The FBI’s Behavioral Science Unit profiled the Honolulu Strangler as being a Caucasian male in his late 30s or early 40s who had no prior criminal record, may had been experiencing marital or girlfriend problems at the time, drove a cream-colored, american made van, and may have lived or worked in the area between Sand Island and Waipahu. He was also an opportunist who cruised for victims and struck when opportunity presented itself, rather than a stalker who chose his victims. Nevertheless, the theory that the killer might had been surveilling his victims was recently proposed by retired profiler Mary Ellen O’Toole, on the true crime tv series Breaking Homicide.
All of the following were attacked in Honolulu. Locations refer to where the victims were last seen:
- May 29, 1985: Waikiki: Vicky Gail Purdy, 25 (bound and strangled, was also raped)
- 1986:(all were bound and strangled)
- January 14: Waipahu: Regina Sakamoto, 17 (was also raped)
- January 30: Waipahu: Denise Hughes, 21 (possibly raped)
- March 26: Honolulu Int. Airport: Louise Medeiros, 25 (possibly raped)
- April 29: Nimitz Highway-Middle Street intersection: Linda Pesce, 36 (was also raped)
- Note: A former female assistant manager at La Mariana Sailing Club, known only as Naomi B., claimed a man very similar to Gay, who also had a cream-colored van, insistently asked her to accept a ride from him in 1986.
|Name:||Howard Andrew Gay|
|Alias:||– The Honolulu Strangler|
– The Honolulu Rapist
|Birth Date:||January 1, 1943|
|Birth Place:||Buffalo, New York|
|Death Date:||November 2, 2003 (aged 60)|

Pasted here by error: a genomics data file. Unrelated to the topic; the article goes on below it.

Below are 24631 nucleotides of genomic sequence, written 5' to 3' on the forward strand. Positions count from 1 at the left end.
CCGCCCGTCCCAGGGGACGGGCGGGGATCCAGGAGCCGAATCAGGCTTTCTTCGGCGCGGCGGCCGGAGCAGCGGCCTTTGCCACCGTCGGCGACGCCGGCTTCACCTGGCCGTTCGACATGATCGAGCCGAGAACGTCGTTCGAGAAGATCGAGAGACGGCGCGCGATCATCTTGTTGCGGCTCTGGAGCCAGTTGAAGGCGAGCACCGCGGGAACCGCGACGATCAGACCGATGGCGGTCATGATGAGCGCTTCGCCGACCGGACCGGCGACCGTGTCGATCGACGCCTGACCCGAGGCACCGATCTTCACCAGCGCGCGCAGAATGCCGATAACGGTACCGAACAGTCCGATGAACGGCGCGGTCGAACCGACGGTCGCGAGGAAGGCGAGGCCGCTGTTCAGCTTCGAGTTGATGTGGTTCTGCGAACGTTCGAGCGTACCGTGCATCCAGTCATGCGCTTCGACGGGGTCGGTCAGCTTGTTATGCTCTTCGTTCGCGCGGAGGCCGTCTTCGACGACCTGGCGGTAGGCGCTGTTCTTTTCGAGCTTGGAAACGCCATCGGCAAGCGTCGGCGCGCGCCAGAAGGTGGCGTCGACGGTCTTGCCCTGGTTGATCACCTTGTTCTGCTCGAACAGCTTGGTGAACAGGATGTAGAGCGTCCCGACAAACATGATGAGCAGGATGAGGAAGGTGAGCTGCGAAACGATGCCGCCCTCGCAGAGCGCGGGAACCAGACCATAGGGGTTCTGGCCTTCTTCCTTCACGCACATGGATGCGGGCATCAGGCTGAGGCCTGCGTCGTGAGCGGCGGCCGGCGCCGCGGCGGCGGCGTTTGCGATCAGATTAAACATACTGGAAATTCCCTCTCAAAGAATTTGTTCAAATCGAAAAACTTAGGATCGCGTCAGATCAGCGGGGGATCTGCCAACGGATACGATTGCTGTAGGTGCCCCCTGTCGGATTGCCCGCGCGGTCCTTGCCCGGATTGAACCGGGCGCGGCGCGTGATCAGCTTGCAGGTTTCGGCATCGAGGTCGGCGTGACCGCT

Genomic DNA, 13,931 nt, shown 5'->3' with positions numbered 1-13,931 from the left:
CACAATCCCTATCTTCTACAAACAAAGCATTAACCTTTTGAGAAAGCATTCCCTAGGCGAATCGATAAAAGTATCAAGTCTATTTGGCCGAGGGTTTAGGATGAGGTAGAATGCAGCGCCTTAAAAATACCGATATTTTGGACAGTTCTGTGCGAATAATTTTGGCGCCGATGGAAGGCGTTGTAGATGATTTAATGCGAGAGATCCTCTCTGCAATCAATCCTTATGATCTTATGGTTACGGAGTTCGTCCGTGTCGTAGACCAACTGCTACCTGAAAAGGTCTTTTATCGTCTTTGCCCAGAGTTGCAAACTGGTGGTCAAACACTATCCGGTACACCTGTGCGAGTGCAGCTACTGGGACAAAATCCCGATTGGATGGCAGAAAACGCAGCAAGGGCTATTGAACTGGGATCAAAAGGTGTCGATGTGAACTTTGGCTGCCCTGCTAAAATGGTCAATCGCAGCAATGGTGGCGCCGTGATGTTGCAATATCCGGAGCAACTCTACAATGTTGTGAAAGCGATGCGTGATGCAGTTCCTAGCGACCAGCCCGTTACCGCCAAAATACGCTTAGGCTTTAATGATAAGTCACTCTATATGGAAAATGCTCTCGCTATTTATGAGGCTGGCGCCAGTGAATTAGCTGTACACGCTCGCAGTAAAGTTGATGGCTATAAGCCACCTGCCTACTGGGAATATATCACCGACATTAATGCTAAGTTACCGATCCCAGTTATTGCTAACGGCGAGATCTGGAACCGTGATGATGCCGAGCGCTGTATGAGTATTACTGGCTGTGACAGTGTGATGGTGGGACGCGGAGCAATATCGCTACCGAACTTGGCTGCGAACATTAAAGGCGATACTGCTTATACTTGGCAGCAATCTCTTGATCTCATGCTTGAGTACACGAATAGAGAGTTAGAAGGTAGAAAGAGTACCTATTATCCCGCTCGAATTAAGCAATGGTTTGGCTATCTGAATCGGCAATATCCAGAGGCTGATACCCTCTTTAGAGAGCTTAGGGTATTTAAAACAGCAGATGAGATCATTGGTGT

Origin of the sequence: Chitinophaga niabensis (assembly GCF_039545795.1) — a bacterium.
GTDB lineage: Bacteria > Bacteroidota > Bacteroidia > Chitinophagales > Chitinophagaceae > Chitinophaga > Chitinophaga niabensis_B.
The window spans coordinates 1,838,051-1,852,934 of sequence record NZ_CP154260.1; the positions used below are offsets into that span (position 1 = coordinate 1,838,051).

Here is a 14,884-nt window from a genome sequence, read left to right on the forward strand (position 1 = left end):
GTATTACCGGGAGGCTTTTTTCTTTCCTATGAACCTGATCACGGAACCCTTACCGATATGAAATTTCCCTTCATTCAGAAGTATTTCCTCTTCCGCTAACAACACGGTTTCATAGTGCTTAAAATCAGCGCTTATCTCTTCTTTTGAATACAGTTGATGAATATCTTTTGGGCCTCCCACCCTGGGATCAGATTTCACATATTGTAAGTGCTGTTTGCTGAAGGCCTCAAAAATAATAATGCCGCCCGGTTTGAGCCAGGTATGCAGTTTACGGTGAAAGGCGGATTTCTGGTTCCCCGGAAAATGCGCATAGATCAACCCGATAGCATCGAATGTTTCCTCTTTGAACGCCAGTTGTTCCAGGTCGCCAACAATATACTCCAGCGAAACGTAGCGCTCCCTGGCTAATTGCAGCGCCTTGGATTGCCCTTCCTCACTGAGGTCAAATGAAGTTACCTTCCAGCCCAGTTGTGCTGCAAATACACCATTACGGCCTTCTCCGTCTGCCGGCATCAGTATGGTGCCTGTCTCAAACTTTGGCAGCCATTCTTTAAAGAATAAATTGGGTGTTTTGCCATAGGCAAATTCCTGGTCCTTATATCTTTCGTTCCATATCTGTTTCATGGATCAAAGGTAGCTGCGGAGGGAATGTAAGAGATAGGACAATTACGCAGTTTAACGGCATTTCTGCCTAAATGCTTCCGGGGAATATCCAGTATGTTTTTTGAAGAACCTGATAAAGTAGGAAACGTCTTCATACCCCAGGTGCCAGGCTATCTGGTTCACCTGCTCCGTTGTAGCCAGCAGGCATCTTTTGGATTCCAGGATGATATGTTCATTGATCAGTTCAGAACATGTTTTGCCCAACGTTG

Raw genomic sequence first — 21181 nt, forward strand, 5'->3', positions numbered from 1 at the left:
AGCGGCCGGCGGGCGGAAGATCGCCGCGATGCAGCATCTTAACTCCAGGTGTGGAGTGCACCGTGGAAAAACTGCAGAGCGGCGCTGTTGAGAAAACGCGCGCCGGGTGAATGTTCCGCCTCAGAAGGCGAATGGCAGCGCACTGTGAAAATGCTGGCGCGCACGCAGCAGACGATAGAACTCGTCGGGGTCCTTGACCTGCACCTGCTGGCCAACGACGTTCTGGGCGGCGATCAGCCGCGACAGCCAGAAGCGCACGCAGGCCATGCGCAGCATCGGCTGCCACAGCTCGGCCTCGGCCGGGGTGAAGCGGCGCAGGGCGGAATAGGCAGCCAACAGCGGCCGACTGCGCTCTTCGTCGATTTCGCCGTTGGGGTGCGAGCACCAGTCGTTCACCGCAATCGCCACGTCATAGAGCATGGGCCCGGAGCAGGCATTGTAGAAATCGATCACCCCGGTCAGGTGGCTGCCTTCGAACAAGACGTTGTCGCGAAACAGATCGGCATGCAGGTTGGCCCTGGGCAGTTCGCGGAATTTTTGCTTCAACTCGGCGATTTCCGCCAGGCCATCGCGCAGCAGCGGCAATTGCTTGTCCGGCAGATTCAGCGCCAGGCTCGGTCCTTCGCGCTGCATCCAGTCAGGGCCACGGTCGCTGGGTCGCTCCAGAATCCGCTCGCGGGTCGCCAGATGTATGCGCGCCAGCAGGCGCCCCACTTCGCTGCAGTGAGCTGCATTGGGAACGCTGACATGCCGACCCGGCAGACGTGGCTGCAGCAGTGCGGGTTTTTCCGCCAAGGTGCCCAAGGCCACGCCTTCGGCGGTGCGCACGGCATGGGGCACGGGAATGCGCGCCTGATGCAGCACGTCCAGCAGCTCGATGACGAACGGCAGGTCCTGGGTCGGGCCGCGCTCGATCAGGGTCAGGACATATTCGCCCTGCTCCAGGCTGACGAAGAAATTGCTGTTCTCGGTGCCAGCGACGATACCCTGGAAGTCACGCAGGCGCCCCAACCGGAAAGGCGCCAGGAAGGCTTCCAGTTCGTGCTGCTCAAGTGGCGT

|Death Place:||Inglewood, California|
|Occupation:||– Airline mechanic|
– Phone company employee
– U.S. airman
|Classification:||– Serial killer (sexually-based)|
– Sexual homicide (organized)
|Modus Operandi:||– Binding|
– Ligature Strangulation
|Signature:||– Fastening one of the bodies in place to make sure it was found|
– Going to the authorities to make them find his dead victim
|Number of Victims:||– 5 killed|
– 3+ raped
|Span of Crimes:||May 29, 1985 – April 29, 1986|
|Capture:||May 9, 1986|
|Status:||Deceased (kidney failure)|
- Wikipedia’s article on Flying Tiger Line
- Howard Gay Obituary – 2003 – Victorville, CA – Daily Press
- Howard Andrew Gay – Ancestry.com
- The Honolulu Advertiser – Saturday, May 10, 1986 – Pages A1-A4
- The Honolulu Star-Bulletin:
- Hawaii Tribune-Herald – Thursday, February 6, 1986 – Page 2
- Breaking Homicide – 1×05 – The Honolulu Strangler. 2018
- Serial Murder: Multi-Disciplinary Perspective for Investigators – FBI
- John E. Douglas, Ann W. Burgess, R.N., D.N Sc., Allen G. Burgess, Robert K. Ressler. Crime Classification Manual: A Standard System for Investigating and Classifying Violent Crimes. Lexington, Mass.: Lexington Books. 1992. ISBN: 978-0-669-24638-4